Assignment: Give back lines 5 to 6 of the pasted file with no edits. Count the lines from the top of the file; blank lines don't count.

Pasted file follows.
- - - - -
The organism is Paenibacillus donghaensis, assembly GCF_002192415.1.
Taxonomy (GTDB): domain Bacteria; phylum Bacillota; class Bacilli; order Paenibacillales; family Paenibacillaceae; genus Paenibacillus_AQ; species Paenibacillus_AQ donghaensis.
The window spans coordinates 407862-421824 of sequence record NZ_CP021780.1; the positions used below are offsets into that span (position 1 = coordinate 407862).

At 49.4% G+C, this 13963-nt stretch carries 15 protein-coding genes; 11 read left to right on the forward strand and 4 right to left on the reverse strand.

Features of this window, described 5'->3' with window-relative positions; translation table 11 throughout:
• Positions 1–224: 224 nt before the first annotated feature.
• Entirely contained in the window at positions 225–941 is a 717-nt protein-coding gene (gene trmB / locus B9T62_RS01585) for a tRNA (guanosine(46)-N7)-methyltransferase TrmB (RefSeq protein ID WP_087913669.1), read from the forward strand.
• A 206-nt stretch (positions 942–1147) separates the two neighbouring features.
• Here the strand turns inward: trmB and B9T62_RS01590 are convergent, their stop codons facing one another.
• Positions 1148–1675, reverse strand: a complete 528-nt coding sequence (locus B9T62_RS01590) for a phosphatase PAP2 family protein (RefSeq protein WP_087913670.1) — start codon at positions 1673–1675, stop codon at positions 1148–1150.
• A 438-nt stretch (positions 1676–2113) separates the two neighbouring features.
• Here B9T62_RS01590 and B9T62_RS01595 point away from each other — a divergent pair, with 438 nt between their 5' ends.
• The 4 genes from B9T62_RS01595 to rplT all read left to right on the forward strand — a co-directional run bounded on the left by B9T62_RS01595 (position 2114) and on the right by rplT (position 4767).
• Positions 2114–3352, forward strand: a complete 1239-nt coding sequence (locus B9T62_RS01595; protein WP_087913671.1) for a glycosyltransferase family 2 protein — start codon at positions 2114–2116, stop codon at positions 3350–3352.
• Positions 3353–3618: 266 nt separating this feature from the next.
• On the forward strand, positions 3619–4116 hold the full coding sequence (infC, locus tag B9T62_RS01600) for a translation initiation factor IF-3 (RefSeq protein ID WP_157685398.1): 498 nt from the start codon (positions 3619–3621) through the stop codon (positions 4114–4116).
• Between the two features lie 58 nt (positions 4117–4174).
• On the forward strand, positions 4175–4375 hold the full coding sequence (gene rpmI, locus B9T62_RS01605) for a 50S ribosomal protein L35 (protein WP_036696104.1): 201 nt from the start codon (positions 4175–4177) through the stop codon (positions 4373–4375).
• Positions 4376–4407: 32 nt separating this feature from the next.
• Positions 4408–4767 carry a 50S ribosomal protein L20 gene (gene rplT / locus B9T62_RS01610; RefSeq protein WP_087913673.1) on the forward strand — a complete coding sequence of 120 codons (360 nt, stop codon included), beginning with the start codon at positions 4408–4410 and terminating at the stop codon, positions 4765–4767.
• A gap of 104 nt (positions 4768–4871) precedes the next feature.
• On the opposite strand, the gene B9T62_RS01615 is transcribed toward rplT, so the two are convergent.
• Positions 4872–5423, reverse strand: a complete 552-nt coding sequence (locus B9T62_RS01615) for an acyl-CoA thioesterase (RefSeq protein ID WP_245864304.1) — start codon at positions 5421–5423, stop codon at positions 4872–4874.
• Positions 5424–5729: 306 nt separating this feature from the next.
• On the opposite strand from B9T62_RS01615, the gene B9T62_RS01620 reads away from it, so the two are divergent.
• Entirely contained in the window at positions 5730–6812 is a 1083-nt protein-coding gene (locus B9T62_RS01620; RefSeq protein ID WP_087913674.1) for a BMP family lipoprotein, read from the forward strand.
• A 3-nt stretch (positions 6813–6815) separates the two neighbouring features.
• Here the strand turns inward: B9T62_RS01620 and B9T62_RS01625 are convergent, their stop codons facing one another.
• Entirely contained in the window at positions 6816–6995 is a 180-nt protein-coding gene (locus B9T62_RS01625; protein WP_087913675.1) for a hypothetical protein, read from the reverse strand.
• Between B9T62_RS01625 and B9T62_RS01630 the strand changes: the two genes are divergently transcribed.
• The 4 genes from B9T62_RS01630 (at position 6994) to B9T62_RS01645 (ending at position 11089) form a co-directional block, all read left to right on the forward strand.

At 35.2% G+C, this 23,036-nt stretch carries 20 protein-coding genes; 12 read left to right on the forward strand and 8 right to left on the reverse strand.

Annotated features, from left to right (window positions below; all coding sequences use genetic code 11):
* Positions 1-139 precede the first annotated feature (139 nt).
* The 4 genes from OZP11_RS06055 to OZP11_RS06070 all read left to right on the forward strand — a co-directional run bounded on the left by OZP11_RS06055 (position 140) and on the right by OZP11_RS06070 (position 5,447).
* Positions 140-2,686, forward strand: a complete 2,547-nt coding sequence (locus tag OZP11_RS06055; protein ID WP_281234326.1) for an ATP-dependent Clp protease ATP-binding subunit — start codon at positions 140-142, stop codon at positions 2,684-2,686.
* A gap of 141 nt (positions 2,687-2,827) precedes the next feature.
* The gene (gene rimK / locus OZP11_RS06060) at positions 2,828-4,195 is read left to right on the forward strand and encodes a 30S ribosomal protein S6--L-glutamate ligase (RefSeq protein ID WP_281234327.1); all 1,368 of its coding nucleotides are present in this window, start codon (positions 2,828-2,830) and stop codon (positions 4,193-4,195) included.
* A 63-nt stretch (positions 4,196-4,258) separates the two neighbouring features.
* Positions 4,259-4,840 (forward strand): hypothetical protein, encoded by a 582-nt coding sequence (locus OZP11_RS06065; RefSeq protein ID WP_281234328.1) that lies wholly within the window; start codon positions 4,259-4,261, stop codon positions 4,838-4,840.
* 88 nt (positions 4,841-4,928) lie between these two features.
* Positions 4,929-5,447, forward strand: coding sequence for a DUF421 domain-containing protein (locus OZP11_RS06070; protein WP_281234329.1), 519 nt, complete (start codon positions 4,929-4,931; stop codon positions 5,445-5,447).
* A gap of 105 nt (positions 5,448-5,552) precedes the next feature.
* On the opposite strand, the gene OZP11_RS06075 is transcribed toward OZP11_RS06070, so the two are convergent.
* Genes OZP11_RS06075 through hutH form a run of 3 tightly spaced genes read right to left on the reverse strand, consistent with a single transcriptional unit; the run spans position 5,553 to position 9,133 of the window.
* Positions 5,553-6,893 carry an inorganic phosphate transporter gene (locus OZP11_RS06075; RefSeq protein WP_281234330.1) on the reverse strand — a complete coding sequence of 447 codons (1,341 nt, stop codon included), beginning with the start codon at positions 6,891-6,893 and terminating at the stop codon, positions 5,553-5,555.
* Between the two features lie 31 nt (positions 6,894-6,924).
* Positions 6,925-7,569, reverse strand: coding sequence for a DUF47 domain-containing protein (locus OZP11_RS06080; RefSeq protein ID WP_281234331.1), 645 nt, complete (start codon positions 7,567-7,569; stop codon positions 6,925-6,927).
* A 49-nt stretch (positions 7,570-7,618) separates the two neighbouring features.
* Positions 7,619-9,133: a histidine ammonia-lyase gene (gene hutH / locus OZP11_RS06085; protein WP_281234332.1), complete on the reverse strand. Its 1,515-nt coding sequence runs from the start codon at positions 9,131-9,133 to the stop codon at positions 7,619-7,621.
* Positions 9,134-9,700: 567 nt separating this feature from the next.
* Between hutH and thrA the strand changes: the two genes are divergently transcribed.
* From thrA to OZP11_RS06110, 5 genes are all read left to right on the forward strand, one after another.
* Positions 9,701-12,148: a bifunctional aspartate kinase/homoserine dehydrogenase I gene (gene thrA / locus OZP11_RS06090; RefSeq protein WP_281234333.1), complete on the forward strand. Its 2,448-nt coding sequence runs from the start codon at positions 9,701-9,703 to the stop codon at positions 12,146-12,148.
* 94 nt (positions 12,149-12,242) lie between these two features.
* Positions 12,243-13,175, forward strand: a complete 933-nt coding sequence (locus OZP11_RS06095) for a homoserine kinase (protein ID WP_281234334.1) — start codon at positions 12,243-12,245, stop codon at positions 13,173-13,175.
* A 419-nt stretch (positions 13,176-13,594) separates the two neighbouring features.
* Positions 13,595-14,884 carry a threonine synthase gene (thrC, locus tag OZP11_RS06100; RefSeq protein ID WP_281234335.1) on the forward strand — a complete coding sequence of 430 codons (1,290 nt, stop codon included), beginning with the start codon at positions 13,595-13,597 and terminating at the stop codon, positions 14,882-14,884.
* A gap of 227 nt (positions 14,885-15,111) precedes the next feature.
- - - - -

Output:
Features of this window, described 5'->3' with window-relative positions; translation table 11 throughout:
• Positions 1–224: 224 nt before the first annotated feature.